One of the yellow lights flickers out and she runs down the hallway, and then down another, turning where the shadows aren't so heavy, her feet leaving a pathway of panic in the dust. Past more cots with dried husks, all the people gone, gone to nothing, terrible faces with sucked in cheeks and open, unbreathing mouths. She runs, her heart beating a madcap rhythm in her chest, because there has to be someone. There has to be. Through Red, into Blue, the door closed but not unlocked. More cots. More death. Through Blue, into Green. And there on the floor, a robe with a striped hem, a desiccated hand emerging from within the black.
She stops and reaches for the mask still covering his face. It falls to the floor with a metallic clatter, revealing a face frozen in time and ruin like all the others. A man. Not a monster. Not a god. He was responsible for keeping them safe and making them whole again. And for what? For what?
She lifts her face up toward the ceiling and shrieks over and over again. When her voice turns rough and ragged, she runs once more, the dead all around her, in every hallway. Nothing left, no one left. She covers her mouth with her hands so she won't breathe them in, but she can taste them, the old rot slips down her throat, and the air is cold, so cold, as if the earth had wrapped the facility in arms of icicle and snowmelt.
She skids to a stop as she passes through the door between Green and Grey, her lungs aching, a stitch in her side pressing needles of pain up under the skin. There are no cots, no bodies, in the hallway. Ignoring her pain, she moves on, through hallways and rooms, but there are no bodies anywhere. Only silence, vacant rooms, empty beds, and open nightskins.
In the middle of the nightskin chamber, she sinks down to her knees, tears spilling from her eyes onto the floor. Everyone is gone. Everyone.
With a guttural cry, she rises to her feet and races from the chamber, down hallway after hallway, breathing in time and dust, searching, groaning in frustration when doors lead to more rooms, more hallways, more than she remembers.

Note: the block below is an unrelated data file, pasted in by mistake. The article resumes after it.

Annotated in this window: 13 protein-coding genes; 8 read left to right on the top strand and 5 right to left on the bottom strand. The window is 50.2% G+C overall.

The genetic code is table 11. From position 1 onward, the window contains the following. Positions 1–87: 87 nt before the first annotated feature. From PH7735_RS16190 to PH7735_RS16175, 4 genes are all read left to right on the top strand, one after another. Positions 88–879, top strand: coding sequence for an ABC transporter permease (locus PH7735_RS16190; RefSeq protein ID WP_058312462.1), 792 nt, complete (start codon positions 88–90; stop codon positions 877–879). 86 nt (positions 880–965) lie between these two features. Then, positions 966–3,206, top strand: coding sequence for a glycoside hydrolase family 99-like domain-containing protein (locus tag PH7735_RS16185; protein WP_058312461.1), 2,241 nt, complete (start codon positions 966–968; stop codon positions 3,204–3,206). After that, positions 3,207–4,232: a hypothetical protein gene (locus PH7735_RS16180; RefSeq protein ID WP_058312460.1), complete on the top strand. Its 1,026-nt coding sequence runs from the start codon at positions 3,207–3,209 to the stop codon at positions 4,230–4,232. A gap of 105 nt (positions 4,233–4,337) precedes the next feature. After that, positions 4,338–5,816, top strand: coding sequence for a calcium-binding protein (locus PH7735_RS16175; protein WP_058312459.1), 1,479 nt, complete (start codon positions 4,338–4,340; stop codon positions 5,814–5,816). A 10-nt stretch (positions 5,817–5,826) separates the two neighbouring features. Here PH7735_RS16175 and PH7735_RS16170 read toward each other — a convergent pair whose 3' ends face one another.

Then a small sign, half-hidden in shadow, with a red arrow below catches her eye. This Way to Exit. She follows the arrow, finds another, and another, leading to a stairwell illuminated with more of the pale, yellow lighting. Holding tight to the railing, she climbs up and up and up.
The door at the top of the staircase opens with an echoing creak; it slams shut behind her with a loud bang. She jumps, biting back a yell, and makes her way through several narrow hallways with windowless offices on either side. Inside the offices, traces of the old world remain--coffee mugs with cartoon characters, paperweights, and family photos, the faces pale ghosts beneath the dust.
Finally she reaches a hallway ending with a set of double doors. Above the grey metal, a sign reads Exit.
Laughter bubbles up and out. She looks over her shoulder. She feels the dead inside, watching with their mechanical eyes. All gone, save her.
But she is whole.
Whole.
The laughter turns to tears. All the waiting. All the surgeries. But outside, there is nothing. The war took everything away. She shakes her head. No. No! After all this time, there must be something more. There must be.
Yet what if the only thing waiting is death? She shudders. And what is inside? Only the same.
She wipes the tears from her eyes and holds out her hands. The faded scars tell her story. Maybe outside she'll find others whose scars tell their own, and when they're old, they can tell their grandchildren how they survived the war.
Please, please let there be something. Let there be someone.
Leda takes a deep breath and opens the door.
Air rushes in as the hinges creak and groan. Her robe flutters in the breeze, the sound a soft whisper in the quiet. Gone are the dark clouds and the bitter taste of chemicals in the air. The sky is a wide, cloudless expanse of blue, bluer than she remembers. Sure it must be an illusion, she blinks several times in rapid succession, but the illusion holds fast and the air is sweet as honey from the comb.
A profusion of flowers in white, yellow, and pink peek out from tangled vines and a world in green. Trees stretch their branches high. Leaves rustle in the wind. A great forest lives in place of the rubble, the broken bodies, and the fear.
The earth has reclaimed her space, has shed her old, ruined skin for new.
In the distance, a wolf howls, long and low. Leda shivers even as tears fill her eyes. Life. There is life. She bows her head.
I am sorry you did not get to see this, Victorija. I am so sorry, all of you.
From the corner of her eye, she catches a flash of movement. She wills herself still, staring out past the trees. The movement comes again. Not a wolf, but a human-shaped figure in pale clothing, standing too far away for Leda to make out a face.
Her heart races and the tears spill down her cheeks. She touches her forehead, her neck, the tracery of scars the surgeries left behind. Will the stranger accept her with her rebuilt skin and her mechanical voice? Or worse, recoil in fear and flee?
The urge to run back inside, to hide, washes over her. She steps back, stops, and shakes her head. No. She's spent too much time inside waiting. She's forgotten how to live. But she will learn. And she will tell the stranger everything. She will explain. The scars mark her as survivor, not monster.
The figure in the distance raises one hand. Leda does the same. Then she wipes the tears from her face, lifts the hem of her robe, and makes her way back into the world.
The End
This story was first published on Friday, February 28th, 2014